The Williams Percussion Ensemble will give a one-hour concert on Saturday, Dec. 1, at 8 p.m. in the Brooks-Rogers Recital Hall in the Bernhard Music Center on the Williams College campus. This free event is open to the public.
Percussion music exists at the periphery of the Western art music tradition, and as such has long been a kind of terra incognita. In searching for new sounds and new ways of constructing music, composers have turned to percussion as a path into this unknown, a starting point for exploring diverse worlds. At the same time, percussion instruments are integral to the music of many different world cultures, and composers have for centuries introduced these instruments, sounds, and approaches to music through percussionists who, being fundamentally non-specialists, are always eager to adopt them. All of the music on this program seems to be in some fundamental way engaged in the process of mapping, or re-mapping the world. In these pieces new worlds are explored, sounds from far-flung places are either meticulously or casually thrown together, and composers seek to create a new but coherent order from chaos. They create novel and geographically implausible boundaries or simply set out into the unknown. They construct musical logic while inverting conventional priorities, and invent new systems of notation to chart it. Percussion is not revolution as some have claimed (that term is reserved for electric guitars and blue jeans in the last century, and who knows what in the new one), but it is often a precursor. Percussion instruments seem to resonate with those very low and distant vibrations before the culture at large perceives them, incorporating sounds and ideas that are still only at the margins of consciousness.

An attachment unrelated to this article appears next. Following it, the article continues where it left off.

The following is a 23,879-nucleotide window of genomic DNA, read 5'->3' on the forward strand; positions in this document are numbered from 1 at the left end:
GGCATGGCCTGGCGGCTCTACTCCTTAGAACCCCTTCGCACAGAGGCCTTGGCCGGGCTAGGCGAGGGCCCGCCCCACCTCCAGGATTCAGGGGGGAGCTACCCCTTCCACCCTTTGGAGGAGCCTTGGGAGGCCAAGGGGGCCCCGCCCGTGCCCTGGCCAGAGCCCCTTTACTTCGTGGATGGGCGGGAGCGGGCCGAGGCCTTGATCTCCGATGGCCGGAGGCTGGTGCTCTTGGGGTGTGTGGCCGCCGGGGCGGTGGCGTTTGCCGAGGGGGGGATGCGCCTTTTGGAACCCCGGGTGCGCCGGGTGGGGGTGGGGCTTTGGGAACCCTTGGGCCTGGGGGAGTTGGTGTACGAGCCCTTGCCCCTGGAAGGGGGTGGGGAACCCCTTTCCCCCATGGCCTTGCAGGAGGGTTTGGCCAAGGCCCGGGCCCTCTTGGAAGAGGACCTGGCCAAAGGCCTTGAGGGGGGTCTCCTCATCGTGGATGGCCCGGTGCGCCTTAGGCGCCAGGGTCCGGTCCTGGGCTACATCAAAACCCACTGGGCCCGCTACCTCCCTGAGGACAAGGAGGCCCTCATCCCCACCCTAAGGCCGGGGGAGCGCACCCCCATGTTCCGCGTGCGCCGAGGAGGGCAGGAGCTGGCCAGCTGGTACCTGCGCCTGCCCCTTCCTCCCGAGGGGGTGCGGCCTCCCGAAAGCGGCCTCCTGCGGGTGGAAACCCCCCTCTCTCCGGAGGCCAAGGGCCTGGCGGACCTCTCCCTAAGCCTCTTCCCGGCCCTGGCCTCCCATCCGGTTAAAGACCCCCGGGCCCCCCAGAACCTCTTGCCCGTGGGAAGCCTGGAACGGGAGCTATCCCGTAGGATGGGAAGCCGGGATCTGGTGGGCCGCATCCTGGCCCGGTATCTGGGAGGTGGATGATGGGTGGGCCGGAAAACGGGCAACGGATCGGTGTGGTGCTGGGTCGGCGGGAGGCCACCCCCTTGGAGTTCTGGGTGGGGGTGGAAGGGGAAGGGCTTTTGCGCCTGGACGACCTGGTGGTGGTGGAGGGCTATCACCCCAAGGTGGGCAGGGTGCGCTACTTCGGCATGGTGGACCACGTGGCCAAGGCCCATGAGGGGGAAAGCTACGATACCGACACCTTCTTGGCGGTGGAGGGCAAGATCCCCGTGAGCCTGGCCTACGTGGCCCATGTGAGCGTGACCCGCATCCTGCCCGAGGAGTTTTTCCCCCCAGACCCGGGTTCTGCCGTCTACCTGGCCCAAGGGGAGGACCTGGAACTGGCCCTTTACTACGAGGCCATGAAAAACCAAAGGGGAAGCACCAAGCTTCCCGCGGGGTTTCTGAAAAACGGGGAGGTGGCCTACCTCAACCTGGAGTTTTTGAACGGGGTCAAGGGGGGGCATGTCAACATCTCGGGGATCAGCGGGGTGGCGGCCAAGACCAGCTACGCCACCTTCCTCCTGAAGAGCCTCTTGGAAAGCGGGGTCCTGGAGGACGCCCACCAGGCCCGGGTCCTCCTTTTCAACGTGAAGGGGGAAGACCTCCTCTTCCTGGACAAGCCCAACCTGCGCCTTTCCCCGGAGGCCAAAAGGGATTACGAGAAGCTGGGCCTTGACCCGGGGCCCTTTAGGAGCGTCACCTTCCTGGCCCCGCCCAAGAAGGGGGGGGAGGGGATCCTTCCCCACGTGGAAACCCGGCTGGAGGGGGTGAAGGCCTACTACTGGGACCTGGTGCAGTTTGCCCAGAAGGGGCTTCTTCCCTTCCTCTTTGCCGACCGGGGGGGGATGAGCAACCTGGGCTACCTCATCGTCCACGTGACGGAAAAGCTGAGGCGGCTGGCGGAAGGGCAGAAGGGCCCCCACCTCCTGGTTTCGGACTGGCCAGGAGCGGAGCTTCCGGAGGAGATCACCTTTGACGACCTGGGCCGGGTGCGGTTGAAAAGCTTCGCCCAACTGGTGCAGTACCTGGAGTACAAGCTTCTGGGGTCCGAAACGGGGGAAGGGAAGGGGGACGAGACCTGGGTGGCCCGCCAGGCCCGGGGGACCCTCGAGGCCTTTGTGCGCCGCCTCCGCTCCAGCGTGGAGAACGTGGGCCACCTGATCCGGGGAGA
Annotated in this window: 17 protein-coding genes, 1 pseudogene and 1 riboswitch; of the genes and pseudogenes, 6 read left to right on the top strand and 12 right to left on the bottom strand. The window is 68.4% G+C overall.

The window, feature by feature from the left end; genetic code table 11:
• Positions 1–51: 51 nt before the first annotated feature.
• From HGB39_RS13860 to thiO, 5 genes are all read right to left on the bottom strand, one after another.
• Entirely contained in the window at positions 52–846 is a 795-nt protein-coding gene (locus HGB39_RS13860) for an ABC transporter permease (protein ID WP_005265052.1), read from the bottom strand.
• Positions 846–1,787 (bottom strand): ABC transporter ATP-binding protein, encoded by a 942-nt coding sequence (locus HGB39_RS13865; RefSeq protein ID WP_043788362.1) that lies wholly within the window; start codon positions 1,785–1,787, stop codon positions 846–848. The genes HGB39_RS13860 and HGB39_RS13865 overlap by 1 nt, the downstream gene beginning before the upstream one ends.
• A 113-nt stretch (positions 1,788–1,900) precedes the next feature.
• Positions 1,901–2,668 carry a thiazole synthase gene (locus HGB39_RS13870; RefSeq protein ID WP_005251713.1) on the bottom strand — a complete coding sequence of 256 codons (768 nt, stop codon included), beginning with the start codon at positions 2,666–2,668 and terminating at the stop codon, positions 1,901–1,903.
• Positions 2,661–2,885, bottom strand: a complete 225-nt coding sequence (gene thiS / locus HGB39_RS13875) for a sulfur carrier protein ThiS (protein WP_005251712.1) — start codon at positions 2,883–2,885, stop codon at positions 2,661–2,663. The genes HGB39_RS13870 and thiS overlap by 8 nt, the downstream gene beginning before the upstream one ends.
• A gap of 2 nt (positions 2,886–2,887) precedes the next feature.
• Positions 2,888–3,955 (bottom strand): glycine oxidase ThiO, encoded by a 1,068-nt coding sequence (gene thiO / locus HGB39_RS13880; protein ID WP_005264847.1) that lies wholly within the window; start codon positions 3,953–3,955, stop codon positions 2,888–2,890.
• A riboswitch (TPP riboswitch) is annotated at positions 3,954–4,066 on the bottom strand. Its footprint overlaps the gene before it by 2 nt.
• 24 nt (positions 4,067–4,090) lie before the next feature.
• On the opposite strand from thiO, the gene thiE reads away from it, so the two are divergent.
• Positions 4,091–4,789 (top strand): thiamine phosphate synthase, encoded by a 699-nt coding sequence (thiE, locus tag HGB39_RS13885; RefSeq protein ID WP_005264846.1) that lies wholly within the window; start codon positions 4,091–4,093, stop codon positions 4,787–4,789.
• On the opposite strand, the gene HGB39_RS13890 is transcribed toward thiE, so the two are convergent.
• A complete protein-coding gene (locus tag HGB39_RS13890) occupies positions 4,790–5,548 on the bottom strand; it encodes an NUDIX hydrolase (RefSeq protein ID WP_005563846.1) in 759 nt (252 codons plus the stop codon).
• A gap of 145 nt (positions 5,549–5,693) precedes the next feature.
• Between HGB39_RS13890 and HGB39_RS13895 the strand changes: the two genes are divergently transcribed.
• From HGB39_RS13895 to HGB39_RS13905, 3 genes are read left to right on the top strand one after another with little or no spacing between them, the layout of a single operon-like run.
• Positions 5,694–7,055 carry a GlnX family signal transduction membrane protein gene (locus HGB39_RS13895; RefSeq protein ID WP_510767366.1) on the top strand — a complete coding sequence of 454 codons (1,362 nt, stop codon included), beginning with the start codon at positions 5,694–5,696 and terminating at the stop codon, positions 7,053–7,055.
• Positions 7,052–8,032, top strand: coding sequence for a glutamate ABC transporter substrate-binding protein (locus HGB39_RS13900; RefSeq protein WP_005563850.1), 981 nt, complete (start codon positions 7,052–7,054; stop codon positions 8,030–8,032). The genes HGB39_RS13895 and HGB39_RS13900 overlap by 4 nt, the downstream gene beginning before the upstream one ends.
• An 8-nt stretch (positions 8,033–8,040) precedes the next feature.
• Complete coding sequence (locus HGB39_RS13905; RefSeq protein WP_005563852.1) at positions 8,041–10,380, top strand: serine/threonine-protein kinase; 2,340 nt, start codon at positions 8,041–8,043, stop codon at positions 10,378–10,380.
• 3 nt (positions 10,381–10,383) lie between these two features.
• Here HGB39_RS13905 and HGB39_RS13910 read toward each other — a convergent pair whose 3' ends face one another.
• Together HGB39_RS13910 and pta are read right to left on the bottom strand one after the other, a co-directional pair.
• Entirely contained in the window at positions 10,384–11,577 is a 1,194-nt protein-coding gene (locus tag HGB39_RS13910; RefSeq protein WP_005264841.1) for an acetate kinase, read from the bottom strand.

The Williams Percussion Ensemble explores the nearly limitless universe of music that can be performed on percussion instruments including masterworks of the twentieth century, experimental music, music of many of the worlds traditions, and the most up-to-date works by contemporary composers. Members of the ensemble rehearse and perform on the entire range of percussion instruments including marimba, xylophone, vibraphone, drums, timpani, cymbals, and gongs. As percussion instruments are defined only by the fact that they are played by percussionists, the ensemble also makes use of homemade and found instruments. In order to have access to the widest possible body of music, the ensemble collaborates with other performing groups in the Williams College Community. The Williams Percussion Ensemble has a regular weekly rehearsal and performs at least one major concert each semester.
Directed by Matthew Gold, the ensemble will perform works by Mark Mothersbaugh, John Cage, Dave Hollinden, William Duckworth, Henry Cowell, Evan Hause, Wolfgang Rihm, Claude Debussy and George Crumb. Student soloists: Christina Lee ’08, percussion; Meghan Ramsey ’08, flute; Brian Simalchik ’10, string piano.